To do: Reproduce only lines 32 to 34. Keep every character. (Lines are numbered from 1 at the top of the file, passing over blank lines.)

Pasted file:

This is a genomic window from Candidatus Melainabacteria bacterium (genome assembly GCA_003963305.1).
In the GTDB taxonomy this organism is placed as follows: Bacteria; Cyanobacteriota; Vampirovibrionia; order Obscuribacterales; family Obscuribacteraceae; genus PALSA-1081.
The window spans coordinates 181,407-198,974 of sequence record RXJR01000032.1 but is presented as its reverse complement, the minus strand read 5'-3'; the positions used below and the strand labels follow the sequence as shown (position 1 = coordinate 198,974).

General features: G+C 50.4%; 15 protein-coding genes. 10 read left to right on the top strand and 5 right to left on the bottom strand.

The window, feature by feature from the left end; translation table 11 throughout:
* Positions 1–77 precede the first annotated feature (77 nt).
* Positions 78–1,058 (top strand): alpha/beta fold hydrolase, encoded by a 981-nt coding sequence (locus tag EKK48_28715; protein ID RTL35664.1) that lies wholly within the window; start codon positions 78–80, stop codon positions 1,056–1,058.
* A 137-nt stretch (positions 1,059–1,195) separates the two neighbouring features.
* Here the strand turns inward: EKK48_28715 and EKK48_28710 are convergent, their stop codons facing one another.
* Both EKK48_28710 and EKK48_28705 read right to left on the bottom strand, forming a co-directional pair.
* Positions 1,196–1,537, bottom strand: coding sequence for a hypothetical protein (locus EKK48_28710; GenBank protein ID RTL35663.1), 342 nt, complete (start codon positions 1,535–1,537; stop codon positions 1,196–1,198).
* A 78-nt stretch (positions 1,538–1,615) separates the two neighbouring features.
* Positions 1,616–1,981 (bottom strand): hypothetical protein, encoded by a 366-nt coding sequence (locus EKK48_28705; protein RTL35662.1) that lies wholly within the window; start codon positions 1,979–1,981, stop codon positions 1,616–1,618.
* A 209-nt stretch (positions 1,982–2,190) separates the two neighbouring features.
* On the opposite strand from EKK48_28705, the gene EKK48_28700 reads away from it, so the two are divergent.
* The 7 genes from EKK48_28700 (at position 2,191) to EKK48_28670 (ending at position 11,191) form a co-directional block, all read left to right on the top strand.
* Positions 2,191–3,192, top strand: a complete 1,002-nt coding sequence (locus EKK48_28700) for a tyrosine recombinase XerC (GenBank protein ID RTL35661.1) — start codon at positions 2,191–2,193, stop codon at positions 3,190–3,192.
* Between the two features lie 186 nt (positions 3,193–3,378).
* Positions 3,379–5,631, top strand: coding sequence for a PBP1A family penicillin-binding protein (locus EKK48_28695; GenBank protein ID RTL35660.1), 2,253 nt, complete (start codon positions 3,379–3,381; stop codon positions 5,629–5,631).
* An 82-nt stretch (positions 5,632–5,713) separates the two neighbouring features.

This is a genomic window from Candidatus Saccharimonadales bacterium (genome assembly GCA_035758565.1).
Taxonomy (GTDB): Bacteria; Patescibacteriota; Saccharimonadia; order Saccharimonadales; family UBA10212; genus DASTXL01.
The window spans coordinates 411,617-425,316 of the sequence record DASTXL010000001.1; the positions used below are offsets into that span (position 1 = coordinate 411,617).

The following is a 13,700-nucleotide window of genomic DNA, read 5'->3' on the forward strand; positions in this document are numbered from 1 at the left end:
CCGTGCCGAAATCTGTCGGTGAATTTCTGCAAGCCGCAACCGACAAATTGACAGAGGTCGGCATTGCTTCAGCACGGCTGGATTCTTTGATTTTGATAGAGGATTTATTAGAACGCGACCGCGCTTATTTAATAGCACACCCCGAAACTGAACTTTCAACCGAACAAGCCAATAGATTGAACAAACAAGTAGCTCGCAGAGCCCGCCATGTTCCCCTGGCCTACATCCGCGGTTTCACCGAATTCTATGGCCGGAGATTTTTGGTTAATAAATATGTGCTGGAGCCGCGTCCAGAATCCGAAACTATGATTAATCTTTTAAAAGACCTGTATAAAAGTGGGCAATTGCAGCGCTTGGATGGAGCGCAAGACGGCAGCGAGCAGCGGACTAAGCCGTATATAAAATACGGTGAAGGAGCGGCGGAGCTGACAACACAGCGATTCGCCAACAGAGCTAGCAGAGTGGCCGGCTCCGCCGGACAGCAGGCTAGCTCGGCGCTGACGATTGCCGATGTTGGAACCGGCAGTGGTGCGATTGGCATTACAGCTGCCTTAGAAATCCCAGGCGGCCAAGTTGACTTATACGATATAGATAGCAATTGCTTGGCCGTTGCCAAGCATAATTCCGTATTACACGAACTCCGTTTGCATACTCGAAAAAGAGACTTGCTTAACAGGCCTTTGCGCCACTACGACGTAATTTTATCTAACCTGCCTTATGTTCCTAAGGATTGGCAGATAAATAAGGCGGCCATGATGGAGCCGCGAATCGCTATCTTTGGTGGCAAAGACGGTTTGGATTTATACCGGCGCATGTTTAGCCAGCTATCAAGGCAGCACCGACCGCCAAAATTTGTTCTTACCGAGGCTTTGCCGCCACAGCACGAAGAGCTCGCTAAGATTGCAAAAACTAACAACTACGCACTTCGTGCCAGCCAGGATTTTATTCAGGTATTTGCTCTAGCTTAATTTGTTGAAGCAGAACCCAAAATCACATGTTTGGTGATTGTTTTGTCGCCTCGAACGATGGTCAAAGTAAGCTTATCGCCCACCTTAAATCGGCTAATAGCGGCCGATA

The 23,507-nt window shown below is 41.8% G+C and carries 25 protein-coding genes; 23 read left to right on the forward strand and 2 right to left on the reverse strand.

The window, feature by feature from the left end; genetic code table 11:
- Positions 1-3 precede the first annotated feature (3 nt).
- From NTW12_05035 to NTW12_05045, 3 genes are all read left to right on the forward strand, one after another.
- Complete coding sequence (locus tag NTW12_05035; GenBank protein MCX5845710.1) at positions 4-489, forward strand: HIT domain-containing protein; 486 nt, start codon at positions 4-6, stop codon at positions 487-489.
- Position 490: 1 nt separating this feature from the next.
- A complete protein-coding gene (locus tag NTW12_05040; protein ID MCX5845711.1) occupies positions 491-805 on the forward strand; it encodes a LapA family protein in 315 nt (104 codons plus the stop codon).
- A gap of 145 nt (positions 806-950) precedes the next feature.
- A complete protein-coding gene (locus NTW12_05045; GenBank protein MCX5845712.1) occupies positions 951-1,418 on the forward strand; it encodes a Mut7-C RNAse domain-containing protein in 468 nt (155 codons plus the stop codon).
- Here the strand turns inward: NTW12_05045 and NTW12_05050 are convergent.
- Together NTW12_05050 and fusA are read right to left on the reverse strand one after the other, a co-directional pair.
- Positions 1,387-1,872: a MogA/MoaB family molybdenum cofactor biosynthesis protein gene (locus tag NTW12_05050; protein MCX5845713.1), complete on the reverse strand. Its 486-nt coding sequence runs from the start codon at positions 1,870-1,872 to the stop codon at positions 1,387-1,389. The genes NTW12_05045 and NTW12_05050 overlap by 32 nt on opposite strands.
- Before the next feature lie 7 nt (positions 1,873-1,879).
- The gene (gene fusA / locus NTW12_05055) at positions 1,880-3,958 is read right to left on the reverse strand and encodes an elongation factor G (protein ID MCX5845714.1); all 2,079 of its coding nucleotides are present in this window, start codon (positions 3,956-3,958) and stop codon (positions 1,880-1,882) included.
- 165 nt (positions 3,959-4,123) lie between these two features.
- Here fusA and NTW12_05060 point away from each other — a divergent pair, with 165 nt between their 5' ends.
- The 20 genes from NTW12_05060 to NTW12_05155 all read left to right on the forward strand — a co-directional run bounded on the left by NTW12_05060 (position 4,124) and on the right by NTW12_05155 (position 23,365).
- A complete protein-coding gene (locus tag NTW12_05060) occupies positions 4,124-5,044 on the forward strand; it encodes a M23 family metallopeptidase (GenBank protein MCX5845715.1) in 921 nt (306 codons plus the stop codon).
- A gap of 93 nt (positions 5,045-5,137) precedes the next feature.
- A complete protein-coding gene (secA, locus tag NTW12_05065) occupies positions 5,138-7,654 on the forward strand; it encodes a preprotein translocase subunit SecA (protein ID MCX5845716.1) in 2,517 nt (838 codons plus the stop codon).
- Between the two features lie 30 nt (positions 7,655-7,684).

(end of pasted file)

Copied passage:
- A complete protein-coding gene (locus tag NTW12_05040; protein ID MCX5845711.1) occupies positions 491-805 on the forward strand; it encodes a LapA family protein in 315 nt (104 codons plus the stop codon).
- A gap of 145 nt (positions 806-950) precedes the next feature.
- A complete protein-coding gene (locus NTW12_05045; GenBank protein MCX5845712.1) occupies positions 951-1,418 on the forward strand; it encodes a Mut7-C RNAse domain-containing protein in 468 nt (155 codons plus the stop codon).